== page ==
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A statistical method for testing mixtures of chemicals based on a model for independent joint action with no correlation in susceptibility is described. Antagonism (significantly less mortality than predicted by the model), synergism (significantly greater mortality than predicted), and independence (no significant difference in mortality) may be identified at one response level or over a range of levels by this method. Each of three pyrethroids (decamethrin, fenvalerate, and permethrin) was tested in a 1:10 mixture with each of four carbamates (aminocarb, carbaryl, methomyl, thiodicarb) and five organophosphorous insecticides (acephate, chlorpyrifos, fenitrothion, malathion, phosmet) by topical application to 6th-instar Choristoneura occidentalis Freeman. Co-toxicity ratios (LC", predicted -;.-LC", observed) ranged from 0.5 to 7.3 but were not reliable indicators of the type of joint action occurring because response lines of mixture components were not generally parallel. By the criterion of synergism in the upper (>50% mortality) concentration range, mixtures of fenvalerate with aminocarb, carbaryl, methomyl, thiodicarb, acephate, fenitrothion, or phosmet; decamethrin with acephate, carbaryl chlorpyrifos, or fenitrothion; and permethrin with carbaryl, methomyl, or thiodicarb appear to merit testing in more intensive bioassays involving spray applications to insects on foliage.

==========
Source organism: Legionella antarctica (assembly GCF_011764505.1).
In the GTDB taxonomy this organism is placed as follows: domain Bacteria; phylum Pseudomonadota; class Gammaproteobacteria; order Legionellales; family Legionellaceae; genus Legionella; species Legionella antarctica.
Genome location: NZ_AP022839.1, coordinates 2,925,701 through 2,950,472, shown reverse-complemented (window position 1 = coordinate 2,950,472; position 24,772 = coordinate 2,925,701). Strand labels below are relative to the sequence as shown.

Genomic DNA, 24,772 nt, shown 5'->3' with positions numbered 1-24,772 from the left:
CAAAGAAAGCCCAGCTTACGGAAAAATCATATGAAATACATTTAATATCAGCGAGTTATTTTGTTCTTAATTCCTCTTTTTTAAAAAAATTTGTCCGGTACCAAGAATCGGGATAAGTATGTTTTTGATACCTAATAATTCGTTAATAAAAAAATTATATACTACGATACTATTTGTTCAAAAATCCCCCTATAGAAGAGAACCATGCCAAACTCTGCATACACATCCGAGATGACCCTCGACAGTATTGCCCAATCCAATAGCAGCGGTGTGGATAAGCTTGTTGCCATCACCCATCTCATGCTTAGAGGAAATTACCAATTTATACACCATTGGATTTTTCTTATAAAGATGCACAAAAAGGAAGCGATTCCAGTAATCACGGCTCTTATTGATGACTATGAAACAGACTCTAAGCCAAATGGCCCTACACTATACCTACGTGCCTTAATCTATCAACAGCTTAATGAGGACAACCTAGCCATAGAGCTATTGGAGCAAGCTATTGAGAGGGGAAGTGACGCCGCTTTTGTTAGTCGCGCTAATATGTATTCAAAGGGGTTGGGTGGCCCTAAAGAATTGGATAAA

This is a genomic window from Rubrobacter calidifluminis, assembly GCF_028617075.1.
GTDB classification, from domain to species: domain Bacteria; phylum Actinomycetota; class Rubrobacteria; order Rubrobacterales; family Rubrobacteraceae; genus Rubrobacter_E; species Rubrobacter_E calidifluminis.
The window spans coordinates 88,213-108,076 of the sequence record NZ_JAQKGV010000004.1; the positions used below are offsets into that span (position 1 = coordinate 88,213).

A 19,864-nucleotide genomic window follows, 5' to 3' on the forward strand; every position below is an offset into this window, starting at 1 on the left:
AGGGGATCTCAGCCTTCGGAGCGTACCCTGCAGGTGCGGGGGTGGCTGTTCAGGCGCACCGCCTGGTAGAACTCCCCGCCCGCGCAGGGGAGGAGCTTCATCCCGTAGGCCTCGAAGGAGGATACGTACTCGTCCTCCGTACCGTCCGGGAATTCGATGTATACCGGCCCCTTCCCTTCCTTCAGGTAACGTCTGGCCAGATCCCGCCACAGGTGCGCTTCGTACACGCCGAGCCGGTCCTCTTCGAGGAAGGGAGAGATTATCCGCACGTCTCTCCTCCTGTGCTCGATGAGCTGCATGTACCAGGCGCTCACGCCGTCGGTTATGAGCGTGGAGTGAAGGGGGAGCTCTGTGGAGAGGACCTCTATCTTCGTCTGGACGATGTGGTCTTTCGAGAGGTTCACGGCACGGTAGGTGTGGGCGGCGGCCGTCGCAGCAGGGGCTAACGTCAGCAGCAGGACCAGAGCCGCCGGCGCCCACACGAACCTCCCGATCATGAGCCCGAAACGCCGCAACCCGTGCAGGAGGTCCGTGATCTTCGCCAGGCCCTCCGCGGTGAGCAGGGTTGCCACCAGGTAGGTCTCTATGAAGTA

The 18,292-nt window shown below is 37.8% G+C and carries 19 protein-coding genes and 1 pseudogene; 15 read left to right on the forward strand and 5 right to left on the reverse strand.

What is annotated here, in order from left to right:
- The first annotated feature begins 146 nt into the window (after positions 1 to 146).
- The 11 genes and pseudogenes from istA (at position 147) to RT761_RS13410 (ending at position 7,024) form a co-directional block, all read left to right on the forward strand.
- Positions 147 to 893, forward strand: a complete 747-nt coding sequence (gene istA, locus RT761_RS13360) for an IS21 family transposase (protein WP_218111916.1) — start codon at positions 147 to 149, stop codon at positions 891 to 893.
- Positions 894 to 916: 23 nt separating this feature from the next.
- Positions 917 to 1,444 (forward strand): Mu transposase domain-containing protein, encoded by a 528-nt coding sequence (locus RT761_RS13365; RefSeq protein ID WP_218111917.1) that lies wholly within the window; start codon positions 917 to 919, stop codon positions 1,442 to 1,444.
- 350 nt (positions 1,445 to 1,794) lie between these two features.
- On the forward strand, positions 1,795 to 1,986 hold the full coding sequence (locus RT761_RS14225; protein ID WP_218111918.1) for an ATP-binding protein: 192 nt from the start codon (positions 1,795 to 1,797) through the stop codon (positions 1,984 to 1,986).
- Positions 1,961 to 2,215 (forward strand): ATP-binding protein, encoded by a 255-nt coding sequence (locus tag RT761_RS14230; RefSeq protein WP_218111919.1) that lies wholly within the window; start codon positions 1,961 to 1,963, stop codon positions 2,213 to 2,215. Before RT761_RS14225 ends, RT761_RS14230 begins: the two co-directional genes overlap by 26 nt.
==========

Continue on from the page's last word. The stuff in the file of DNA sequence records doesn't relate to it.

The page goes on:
Document Type: Research Article
Publication date: February 1, 1984
More about this publication?
Journal of Economic Entomology is published bimonthly in February, April, June, August, October, and December. The journal publishes articles on the economic significance of insects and is divided into the following sections: apiculture & social insects; arthropods in relation to plant disease; forum; insecticide resistance and resistance management; ecotoxicology; biological and microbial control; ecology and behavior; sampling and biostatistics; household and structural insects; medical entomology; molecular entomology; veterinary entomology; forest entomology; horticultural entomology; field and forage crops, and small grains; stored-product; commodity treatment and quarantine entomology; and plant resistance. In addition to research papers, Journal of Economic Entomology publishes Letters to the Editor, interpretive articles in a Forum section, Short Communications, Rapid Communications, and Book Reviews.